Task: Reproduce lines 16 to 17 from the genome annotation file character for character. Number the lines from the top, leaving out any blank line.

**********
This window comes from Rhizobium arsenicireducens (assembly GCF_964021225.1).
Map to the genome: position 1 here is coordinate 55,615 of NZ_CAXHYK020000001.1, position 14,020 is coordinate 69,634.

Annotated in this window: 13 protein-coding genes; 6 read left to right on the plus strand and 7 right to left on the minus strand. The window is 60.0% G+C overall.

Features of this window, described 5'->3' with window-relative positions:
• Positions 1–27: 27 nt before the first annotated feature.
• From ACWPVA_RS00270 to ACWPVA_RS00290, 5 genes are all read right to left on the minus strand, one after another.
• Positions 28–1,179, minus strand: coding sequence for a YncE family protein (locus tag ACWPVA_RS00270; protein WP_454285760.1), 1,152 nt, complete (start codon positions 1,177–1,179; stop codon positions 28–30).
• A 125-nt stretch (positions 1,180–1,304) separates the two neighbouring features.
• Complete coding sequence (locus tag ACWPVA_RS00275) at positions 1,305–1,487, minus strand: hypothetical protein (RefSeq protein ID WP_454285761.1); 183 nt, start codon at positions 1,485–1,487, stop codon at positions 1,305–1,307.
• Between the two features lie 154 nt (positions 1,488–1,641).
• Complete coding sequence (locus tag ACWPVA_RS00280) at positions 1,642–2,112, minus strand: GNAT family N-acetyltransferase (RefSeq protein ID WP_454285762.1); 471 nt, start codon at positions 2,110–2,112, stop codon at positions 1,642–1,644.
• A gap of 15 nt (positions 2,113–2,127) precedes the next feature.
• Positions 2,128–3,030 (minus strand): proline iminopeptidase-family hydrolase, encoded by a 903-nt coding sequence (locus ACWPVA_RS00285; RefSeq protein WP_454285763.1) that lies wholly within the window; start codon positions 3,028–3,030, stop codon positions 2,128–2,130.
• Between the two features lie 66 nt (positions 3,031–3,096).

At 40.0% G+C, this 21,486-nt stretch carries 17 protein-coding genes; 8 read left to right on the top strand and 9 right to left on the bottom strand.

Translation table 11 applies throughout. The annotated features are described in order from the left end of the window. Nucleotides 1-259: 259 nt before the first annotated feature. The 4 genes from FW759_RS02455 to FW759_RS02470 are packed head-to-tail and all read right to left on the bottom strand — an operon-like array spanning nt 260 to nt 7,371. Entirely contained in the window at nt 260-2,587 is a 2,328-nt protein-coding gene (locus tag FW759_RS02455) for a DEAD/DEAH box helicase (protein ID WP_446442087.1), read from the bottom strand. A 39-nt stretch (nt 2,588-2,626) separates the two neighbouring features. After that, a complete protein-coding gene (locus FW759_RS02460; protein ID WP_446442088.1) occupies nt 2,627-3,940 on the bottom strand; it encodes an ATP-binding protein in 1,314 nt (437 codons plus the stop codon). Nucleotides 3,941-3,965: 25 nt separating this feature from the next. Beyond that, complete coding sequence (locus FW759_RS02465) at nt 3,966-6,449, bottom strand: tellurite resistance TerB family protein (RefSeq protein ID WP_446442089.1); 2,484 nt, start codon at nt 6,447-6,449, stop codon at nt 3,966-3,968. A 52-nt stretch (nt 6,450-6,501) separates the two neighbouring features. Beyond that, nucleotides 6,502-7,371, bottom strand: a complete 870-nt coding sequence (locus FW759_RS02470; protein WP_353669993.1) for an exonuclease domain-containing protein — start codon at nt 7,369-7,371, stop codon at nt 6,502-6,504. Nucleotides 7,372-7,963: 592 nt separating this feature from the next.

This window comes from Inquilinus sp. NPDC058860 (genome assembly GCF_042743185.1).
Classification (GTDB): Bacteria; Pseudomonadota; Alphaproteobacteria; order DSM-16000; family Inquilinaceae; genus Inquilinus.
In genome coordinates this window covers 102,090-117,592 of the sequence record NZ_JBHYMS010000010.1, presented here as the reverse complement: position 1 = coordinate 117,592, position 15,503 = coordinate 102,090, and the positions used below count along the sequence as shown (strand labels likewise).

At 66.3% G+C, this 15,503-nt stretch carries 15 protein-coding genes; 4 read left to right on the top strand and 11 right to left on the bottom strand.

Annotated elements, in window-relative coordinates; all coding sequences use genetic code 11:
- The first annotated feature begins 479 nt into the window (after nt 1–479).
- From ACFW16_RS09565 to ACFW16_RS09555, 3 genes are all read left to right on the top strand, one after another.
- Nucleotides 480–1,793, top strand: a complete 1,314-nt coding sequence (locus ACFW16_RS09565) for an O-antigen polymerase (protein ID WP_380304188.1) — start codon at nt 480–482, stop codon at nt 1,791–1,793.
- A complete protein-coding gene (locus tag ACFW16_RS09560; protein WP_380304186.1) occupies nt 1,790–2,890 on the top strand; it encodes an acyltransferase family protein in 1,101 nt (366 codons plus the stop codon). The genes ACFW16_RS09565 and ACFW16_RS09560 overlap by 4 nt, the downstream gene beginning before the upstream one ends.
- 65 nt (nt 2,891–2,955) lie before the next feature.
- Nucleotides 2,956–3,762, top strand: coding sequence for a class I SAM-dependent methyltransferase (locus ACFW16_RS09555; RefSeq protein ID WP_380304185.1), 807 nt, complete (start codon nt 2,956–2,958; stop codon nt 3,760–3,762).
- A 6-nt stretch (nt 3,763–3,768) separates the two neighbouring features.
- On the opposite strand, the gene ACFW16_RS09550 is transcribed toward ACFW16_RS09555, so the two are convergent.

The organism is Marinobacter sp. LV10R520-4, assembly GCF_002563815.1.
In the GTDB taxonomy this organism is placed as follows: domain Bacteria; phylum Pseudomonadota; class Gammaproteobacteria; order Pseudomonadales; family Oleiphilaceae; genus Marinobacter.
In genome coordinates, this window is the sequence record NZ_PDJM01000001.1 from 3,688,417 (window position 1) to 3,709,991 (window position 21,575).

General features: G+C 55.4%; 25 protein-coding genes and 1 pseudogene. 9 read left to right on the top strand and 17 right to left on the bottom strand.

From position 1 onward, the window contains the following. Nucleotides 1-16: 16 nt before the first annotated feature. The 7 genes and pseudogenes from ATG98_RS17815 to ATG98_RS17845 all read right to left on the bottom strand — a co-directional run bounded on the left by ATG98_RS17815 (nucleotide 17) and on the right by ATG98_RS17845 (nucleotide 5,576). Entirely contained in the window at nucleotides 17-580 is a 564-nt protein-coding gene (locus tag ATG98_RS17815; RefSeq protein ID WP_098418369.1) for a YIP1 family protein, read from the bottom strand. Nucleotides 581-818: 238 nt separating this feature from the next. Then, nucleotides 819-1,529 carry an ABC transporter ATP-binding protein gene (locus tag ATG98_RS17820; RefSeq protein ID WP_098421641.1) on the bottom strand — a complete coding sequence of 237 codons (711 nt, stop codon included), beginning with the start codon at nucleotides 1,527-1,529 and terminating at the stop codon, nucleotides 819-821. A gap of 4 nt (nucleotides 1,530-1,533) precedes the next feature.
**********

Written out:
Translation table 11 applies throughout. The annotated features are described in order from the left end of the window. Nucleotides 1-259: 259 nt before the first annotated feature. The 4 genes from FW759_RS02455 to FW759_RS02470 are packed head-to-tail and all read right to left on the bottom strand — an operon-like array spanning nt 260 to nt 7,371. Entirely contained in the window at nt 260-2,587 is a 2,328-nt protein-coding gene (locus tag FW759_RS02455) for a DEAD/DEAH box helicase (protein ID WP_446442087.1), read from the bottom strand. A 39-nt stretch (nt 2,588-2,626) separates the two neighbouring features. After that, a complete protein-coding gene (locus FW759_RS02460; protein ID WP_446442088.1) occupies nt 2,627-3,940 on the bottom strand; it encodes an ATP-binding protein in 1,314 nt (437 codons plus the stop codon). Nucleotides 3,941-3,965: 25 nt separating this feature from the next. Beyond that, complete coding sequence (locus FW759_RS02465) at nt 3,966-6,449, bottom strand: tellurite resistance TerB family protein (RefSeq protein ID WP_446442089.1); 2,484 nt, start codon at nt 6,447-6,449, stop codon at nt 3,966-3,968. A 52-nt stretch (nt 6,450-6,501) separates the two neighbouring features. Beyond that, nucleotides 6,502-7,371, bottom strand: a complete 870-nt coding sequence (locus FW759_RS02470; protein WP_353669993.1) for an exonuclease domain-containing protein — start codon at nt 7,369-7,371, stop codon at nt 6,502-6,504. Nucleotides 7,372-7,963: 592 nt separating this feature from the next.

This window comes from Inquilinus sp. NPDC058860 (genome assembly GCF_042743185.1).